The power per chassis is increasing marginally Perhaps a 30% increase generation-over-generation The capability per chassis is increasing incredibly Aggregate bandwidth increases 4~10x per generation Users per chassis increased ~10x from copper to fiber Total access power per user is already declining Driven by the acceptance of fiber access Power density is increasing Suggests a rethinking of the CO power design guidelines Perhaps even a redesign of the cooling method entirely Diffused air cooling (typical in today’s CO) is inappropriate for intense point heat loads

23 The CPE power issue - Functional blocks
Mem POTS Interf (x2) WAN interface MAC Ethernet Interf (x2) Typical Single family home gateway CPE consumption is 10W

24 Breakdown of ONU (VDSL is similar)

25 Observations on baseline consumption
Power consumption is reasonably balanced amongst functions – there is not one “bad actor” The majority of power (60%) lies in functions that are not particularly related to PON You find them in any access system Many are legacy dictates (ringing a bell) They are designed for reliability and performance E.g. Power converters consuming 20% of the power… why? To handle the stress environment that Telco requirements give us Flexible hardware (e.g., CP instead of ASIC) is used The flexibility is a meta requirement of the ever changing market But, this is never the most power efficient way to build equipment If the true power cost of all the requirements was rationalized, just imagine what we might save!

26 Power saving technologies
Most natural path is intrinsic improvement Current designs were not designed with power as a key requirement Time to market, performance, and simplicity were always more important to the designer Example: burst mode laser driver The average ONU duty cycle is ~3% (32 ONUs per PON) But, the typical laser driver consumes current 100% of the time Why? Because it was easier that way This is straightforward to fix The designers only need to be guided that power consumption is an important goal that has value This process is underway already!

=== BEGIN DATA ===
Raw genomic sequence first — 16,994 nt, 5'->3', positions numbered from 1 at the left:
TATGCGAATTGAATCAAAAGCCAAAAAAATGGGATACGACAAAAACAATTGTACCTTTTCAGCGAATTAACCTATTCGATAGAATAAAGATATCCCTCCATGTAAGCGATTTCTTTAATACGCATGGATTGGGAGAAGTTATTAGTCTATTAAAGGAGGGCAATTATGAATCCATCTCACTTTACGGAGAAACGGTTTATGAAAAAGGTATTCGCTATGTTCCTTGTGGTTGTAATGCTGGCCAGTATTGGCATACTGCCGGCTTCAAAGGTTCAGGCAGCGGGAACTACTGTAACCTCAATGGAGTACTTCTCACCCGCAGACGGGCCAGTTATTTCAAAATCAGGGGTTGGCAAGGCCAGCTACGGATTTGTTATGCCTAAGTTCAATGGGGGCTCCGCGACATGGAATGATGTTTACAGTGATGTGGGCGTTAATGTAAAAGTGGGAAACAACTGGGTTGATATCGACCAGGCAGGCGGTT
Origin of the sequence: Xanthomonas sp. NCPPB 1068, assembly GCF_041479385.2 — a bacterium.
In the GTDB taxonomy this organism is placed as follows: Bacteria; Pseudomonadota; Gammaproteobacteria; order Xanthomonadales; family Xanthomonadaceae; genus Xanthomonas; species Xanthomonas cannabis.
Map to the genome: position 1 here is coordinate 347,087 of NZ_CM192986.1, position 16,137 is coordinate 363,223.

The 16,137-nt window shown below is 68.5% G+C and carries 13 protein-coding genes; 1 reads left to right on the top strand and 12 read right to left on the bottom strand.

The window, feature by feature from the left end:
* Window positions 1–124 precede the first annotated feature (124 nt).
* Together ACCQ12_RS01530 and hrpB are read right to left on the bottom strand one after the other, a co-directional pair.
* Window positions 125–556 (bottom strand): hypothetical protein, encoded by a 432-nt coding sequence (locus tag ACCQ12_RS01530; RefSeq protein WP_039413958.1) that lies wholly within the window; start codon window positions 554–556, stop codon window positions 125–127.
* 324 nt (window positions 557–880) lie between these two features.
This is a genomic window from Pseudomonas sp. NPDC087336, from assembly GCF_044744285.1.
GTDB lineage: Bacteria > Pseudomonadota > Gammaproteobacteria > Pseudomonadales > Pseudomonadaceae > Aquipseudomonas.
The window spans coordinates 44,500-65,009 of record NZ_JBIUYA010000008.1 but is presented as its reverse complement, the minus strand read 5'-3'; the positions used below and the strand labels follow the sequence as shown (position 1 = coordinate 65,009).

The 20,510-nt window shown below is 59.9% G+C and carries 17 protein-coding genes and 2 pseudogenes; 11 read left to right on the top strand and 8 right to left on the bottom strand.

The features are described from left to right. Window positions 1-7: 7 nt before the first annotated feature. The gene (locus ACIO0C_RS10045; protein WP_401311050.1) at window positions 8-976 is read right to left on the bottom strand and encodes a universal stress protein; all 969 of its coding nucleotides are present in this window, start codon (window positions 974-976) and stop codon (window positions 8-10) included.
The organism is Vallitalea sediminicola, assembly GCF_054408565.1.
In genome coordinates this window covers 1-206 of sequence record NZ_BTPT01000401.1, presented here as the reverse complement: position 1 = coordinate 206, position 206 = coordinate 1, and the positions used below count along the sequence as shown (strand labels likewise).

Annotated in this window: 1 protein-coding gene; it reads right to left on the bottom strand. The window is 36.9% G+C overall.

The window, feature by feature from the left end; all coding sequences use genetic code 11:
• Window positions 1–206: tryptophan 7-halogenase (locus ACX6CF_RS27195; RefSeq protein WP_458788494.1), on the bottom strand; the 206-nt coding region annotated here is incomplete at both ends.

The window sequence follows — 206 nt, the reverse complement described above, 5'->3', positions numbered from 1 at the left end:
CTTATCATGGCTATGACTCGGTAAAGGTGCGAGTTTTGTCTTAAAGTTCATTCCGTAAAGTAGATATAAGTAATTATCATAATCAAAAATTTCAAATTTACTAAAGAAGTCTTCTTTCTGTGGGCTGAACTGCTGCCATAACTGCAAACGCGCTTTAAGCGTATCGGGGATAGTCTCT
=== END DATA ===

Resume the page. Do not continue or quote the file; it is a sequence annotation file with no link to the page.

27 “Always on” means “always polluting”
Recall the original telephone network You only used power when off hook – very efficient, and natural behavior to the user Data separated the “session” from user Ideally, users interact with their computer, and the computer establishes the (logical) sessions automatically User involvement in session control (dial up) was slow and painful This quickly drove the “always on” model Power consumption was not considered!

28 Sleep modes for access equipment
Protocols for sleeping and dozing are standardized in the XG-PON system ONU state diagram OLT state diagram

29 Future possibilities OLT power consumption could be reduced in future PON systems OLT “shedding”: If a port is not used, it should be powered down As deep into the card as possible OLT “sleeping”: If a TWDM-PON is underused, reduce the active waves ONUs would be concentrated onto fewer channels This could improve the load-dynamic power consumption of the CO

30 Getting a good night’s sleep
Standardization is only the beginning The hardware must be designed to use it Optoelectronics must have fast turn-on/off Logic devices must support the protocols Switching must recognize that link is transient The operators must be motivated to use it Operators respond to competitors and users In a choice between performance and power-saving, which wins? Example: ADSL has power saving for some years now – almost never used

31 Conclusions Current access power consumption is trending in the right direction, considering the incredible BW improvements The CO-side solution is in our hands: deploy PON, and you cut your CO power by an order of magnitude The CPE-side is much larger problem Legacy interface requirements are an issue If we could only redesign POTS… If only Telco’s could agree on a service profile and stick to it… Power saving modes have good potential Changing “always on” into “always available” Already standardized – we just have to do it